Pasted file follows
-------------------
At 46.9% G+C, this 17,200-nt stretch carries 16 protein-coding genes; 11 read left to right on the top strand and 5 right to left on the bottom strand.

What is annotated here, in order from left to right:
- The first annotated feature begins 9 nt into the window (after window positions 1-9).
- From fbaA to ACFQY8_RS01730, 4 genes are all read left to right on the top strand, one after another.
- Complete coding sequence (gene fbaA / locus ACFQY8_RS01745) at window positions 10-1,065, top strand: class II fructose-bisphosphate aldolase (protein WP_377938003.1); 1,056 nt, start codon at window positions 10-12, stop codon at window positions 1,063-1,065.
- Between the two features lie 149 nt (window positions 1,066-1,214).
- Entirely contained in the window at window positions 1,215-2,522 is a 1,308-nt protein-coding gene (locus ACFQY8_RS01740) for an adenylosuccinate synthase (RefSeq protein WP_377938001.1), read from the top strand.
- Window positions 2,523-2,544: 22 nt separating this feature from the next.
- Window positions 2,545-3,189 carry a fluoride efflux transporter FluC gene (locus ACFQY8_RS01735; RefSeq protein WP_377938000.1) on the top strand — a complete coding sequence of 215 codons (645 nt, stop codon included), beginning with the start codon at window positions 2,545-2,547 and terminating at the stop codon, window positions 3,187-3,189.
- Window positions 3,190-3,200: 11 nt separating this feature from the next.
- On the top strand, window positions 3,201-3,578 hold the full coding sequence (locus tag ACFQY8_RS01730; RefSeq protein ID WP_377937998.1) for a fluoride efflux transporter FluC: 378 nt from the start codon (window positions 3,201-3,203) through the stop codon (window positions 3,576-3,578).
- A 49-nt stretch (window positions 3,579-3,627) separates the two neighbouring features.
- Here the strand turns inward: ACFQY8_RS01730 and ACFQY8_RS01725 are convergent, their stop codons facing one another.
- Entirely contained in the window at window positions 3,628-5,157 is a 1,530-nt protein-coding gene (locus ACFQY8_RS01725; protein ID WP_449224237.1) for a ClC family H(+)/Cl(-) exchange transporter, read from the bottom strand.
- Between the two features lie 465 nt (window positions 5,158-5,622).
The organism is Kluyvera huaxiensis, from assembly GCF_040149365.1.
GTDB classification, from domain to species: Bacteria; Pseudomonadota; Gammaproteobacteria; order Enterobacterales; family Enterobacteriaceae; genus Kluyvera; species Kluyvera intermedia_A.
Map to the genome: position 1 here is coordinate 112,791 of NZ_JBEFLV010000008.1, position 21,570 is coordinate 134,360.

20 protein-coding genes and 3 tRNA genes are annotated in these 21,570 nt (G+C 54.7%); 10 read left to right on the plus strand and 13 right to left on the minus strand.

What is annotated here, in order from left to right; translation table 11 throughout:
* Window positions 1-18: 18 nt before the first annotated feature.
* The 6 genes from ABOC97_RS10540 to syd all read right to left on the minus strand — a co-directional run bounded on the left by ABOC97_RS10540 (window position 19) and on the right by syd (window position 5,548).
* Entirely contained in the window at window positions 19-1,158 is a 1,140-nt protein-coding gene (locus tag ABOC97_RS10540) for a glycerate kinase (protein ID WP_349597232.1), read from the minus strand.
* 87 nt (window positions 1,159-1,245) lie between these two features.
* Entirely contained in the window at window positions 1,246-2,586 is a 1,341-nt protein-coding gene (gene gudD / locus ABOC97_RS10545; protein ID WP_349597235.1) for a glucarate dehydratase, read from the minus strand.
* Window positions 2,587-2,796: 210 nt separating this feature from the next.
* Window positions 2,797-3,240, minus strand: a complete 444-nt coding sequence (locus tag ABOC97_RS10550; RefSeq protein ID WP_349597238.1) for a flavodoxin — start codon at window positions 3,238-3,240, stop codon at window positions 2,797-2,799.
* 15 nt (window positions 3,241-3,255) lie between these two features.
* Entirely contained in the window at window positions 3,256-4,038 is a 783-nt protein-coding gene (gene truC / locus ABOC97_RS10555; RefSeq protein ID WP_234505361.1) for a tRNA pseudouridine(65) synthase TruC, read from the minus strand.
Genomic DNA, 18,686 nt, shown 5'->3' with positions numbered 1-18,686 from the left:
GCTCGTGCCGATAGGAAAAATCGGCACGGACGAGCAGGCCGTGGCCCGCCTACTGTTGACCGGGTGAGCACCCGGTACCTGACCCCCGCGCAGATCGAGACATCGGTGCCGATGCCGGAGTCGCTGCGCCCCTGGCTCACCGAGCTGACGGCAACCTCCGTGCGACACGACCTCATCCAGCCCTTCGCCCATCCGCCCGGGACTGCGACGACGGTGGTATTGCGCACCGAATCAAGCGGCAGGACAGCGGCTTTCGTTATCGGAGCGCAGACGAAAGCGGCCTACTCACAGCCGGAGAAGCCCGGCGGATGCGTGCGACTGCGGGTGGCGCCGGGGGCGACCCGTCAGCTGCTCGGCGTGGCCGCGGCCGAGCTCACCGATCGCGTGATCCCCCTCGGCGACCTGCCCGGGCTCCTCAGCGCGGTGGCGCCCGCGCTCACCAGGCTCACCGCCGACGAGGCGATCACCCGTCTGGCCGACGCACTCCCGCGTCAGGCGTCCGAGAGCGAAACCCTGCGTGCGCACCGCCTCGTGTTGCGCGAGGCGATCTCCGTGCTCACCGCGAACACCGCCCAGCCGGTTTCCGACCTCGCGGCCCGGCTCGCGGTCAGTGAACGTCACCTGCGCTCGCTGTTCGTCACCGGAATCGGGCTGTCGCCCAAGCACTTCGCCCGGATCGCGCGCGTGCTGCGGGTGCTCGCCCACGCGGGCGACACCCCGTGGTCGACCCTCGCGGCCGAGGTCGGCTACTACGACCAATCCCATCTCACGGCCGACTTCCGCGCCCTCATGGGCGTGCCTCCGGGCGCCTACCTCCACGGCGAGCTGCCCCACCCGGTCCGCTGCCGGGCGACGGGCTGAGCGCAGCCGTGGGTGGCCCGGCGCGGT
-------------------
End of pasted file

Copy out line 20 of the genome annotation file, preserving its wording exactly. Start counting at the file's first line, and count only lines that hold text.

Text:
What is annotated here, in order from left to right; translation table 11 throughout: